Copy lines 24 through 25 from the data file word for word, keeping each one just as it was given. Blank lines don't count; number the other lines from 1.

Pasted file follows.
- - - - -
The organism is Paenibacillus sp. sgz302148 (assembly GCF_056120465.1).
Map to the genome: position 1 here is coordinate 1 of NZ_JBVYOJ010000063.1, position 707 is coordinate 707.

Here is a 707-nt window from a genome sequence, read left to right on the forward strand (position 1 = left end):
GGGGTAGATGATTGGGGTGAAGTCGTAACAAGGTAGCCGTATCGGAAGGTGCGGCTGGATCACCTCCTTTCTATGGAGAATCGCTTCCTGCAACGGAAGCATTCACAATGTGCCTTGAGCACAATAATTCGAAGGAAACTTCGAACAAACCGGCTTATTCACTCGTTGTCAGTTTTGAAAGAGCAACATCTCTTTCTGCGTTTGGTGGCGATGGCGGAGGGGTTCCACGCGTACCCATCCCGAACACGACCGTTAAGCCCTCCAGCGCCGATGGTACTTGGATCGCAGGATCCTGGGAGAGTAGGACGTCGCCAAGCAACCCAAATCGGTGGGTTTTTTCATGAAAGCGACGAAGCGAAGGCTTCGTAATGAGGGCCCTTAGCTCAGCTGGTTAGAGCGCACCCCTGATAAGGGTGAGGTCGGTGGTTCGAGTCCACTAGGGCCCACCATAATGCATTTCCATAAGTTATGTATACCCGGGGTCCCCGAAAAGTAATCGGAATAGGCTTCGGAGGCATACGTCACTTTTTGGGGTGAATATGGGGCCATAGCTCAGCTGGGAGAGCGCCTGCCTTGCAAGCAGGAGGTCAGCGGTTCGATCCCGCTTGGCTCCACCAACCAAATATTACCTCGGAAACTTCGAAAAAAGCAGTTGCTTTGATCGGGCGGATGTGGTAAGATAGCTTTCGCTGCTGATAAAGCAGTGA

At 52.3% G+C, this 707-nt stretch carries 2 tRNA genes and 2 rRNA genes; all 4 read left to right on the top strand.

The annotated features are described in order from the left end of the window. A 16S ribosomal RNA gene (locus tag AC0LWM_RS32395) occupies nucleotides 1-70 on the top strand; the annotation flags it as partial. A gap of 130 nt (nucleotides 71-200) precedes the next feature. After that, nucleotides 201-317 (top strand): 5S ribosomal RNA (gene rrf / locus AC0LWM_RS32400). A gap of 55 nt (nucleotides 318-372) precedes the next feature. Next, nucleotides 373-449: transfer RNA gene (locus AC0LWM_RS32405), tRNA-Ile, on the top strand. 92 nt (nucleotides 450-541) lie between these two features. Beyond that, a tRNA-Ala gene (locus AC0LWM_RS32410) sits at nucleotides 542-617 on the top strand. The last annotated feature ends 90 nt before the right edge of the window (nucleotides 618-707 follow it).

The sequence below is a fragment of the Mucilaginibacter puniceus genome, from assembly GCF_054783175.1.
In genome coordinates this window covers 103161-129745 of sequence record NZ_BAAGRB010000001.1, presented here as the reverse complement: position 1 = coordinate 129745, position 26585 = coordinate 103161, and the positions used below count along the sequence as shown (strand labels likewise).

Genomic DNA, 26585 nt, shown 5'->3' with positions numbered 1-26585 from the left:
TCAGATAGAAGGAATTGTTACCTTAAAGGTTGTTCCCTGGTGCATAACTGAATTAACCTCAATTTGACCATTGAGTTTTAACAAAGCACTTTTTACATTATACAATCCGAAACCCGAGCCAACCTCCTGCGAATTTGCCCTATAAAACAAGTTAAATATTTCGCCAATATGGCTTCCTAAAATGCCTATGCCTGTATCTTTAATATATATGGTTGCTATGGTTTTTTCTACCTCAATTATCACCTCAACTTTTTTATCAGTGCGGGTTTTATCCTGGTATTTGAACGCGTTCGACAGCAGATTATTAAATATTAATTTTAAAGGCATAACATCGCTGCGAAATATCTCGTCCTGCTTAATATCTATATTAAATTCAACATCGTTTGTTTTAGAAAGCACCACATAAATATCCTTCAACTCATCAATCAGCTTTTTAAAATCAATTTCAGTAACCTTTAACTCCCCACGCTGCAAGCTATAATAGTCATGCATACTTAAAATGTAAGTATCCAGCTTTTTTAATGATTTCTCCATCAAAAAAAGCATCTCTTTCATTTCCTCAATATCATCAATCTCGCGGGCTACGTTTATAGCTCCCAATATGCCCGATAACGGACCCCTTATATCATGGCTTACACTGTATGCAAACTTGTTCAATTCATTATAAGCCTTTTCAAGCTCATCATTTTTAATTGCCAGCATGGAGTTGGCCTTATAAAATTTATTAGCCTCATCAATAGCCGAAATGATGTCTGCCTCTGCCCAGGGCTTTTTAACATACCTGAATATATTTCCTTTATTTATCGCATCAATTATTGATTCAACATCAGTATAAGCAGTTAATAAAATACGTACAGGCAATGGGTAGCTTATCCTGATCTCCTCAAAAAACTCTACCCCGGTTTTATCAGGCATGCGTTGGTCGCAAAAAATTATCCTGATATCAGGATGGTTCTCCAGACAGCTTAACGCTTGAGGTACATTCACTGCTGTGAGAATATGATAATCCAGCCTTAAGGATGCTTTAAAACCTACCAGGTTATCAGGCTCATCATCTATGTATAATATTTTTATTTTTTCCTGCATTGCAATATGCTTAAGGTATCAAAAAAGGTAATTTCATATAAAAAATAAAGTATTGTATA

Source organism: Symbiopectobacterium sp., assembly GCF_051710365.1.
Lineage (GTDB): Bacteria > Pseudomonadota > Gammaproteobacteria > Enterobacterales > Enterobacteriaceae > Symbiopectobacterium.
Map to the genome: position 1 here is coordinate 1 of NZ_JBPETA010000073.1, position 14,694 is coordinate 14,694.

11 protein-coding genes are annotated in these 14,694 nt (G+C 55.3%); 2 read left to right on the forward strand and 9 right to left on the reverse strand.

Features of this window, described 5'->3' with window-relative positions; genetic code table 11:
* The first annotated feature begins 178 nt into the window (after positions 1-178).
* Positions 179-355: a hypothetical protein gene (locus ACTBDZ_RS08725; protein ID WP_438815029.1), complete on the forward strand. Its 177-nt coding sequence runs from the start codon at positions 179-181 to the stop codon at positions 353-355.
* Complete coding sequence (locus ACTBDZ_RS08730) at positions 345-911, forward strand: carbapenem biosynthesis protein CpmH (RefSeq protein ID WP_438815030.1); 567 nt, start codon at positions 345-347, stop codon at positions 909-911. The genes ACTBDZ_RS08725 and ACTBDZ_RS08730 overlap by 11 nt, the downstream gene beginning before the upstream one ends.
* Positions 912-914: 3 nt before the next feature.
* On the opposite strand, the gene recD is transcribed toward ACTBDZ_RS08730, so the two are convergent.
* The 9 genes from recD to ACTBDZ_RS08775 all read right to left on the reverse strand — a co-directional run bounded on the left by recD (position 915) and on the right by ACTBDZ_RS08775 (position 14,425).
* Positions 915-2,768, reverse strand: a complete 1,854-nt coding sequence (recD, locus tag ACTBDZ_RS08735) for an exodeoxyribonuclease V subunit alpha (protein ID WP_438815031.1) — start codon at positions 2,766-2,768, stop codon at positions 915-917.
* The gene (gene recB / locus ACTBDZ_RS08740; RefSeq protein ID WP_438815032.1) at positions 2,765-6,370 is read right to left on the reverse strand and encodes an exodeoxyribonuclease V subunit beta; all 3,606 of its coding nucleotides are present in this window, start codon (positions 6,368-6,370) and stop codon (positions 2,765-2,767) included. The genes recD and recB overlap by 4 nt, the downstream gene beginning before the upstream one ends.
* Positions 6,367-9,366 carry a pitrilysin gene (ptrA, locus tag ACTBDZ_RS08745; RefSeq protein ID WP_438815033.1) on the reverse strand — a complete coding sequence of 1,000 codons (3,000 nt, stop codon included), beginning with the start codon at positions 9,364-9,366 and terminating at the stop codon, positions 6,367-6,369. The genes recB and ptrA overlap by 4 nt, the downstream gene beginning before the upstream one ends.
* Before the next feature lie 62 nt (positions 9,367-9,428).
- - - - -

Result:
* Positions 6,367-9,366 carry a pitrilysin gene (ptrA, locus tag ACTBDZ_RS08745; RefSeq protein ID WP_438815033.1) on the reverse strand — a complete coding sequence of 1,000 codons (3,000 nt, stop codon included), beginning with the start codon at positions 9,364-9,366 and terminating at the stop codon, positions 6,367-6,369. The genes recB and ptrA overlap by 4 nt, the downstream gene beginning before the upstream one ends.
* Before the next feature lie 62 nt (positions 9,367-9,428).